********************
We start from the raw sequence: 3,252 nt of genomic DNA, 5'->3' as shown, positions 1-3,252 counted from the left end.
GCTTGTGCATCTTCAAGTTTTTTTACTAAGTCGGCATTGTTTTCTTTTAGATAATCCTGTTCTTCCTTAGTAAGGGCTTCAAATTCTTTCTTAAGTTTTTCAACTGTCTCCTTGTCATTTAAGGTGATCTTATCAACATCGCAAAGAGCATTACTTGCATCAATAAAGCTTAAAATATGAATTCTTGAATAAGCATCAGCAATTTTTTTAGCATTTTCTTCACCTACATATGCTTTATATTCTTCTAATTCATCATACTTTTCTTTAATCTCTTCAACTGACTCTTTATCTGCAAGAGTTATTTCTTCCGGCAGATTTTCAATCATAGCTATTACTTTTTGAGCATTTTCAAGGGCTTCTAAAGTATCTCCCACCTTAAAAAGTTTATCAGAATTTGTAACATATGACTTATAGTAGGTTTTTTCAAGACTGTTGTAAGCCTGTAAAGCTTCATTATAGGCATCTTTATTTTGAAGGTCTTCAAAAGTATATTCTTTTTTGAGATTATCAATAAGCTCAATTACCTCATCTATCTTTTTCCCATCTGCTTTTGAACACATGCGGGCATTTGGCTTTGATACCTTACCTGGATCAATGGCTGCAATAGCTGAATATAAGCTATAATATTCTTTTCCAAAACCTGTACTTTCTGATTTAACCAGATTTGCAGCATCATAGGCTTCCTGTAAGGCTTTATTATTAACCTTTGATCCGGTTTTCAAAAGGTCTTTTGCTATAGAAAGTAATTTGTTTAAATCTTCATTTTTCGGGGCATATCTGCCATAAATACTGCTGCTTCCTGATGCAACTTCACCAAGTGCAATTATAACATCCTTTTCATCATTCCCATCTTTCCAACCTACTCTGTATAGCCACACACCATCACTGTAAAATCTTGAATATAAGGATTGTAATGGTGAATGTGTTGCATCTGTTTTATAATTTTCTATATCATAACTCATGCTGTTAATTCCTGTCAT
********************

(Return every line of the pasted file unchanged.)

We start from the raw sequence: 3,252 nt of genomic DNA, 5'->3' as shown, positions 1-3,252 counted from the left end.
GCTTGTGCATCTTCAAGTTTTTTTACTAAGTCGGCATTGTTTTCTTTTAGATAATCCTGTTCTTCCTTAGTAAGGGCTTCAAATTCTTTCTTAAGTTTTTCAACTGTCTCCTTGTCATTTAAGGTGATCTTATCAACATCGCAAAGAGCATTACTTGCATCAATAAAGCTTAAAATATGAATTCTTGAATAAGCATCAGCAATTTTTTTAGCATTTTCTTCACCTACATATGCTTTATATTCTTCTAATTCATCATACTTTTCTTTAATCTCTTCAACTGACTCTTTATCTGCAAGAGTTATTTCTTCCGGCAGATTTTCAATCATAGCTATTACTTTTTGAGCATTTTCAAGGGCTTCTAAAGTATCTCCCACCTTAAAAAGTTTATCAGAATTTGTAACATATGACTTATAGTAGGTTTTTTCAAGACTGTTGTAAGCCTGTAAAGCTTCATTATAGGCATCTTTATTTTGAAGGTCTTCAAAAGTATATTCTTTTTTGAGATTATCAATAAGCTCAATTACCTCATCTATCTTTTTCCCATCTGCTTTTGAACACATGCGGGCATTTGGCTTTGATACCTTACCTGGATCAATGGCTGCAATAGCTGAATATAAGCTATAATATTCTTTTCCAAAACCTGTACTTTCTGATTTAACCAGATTTGCAGCATCATAGGCTTCCTGTAAGGCTTTATTATTAACCTTTGATCCGGTTTTCAAAAGGTCTTTTGCTATAGAAAGTAATTTGTTTAAATCTTCATTTTTCGGGGCATATCTGCCATAAATACTGCTGCTTCCTGATGCAACTTCACCAAGTGCAATTATAACATCCTTTTCATCATTCCCATCTTTCCAACCTACTCTGTATAGCCACACACCATCACTGTAAAATCTTGAATATAAGGATTGTAATGGTGAATGTGTTGCATCTGTTTTATAATTTTCTATATCATAACTCATGCTGTTAATTCCTGTCAT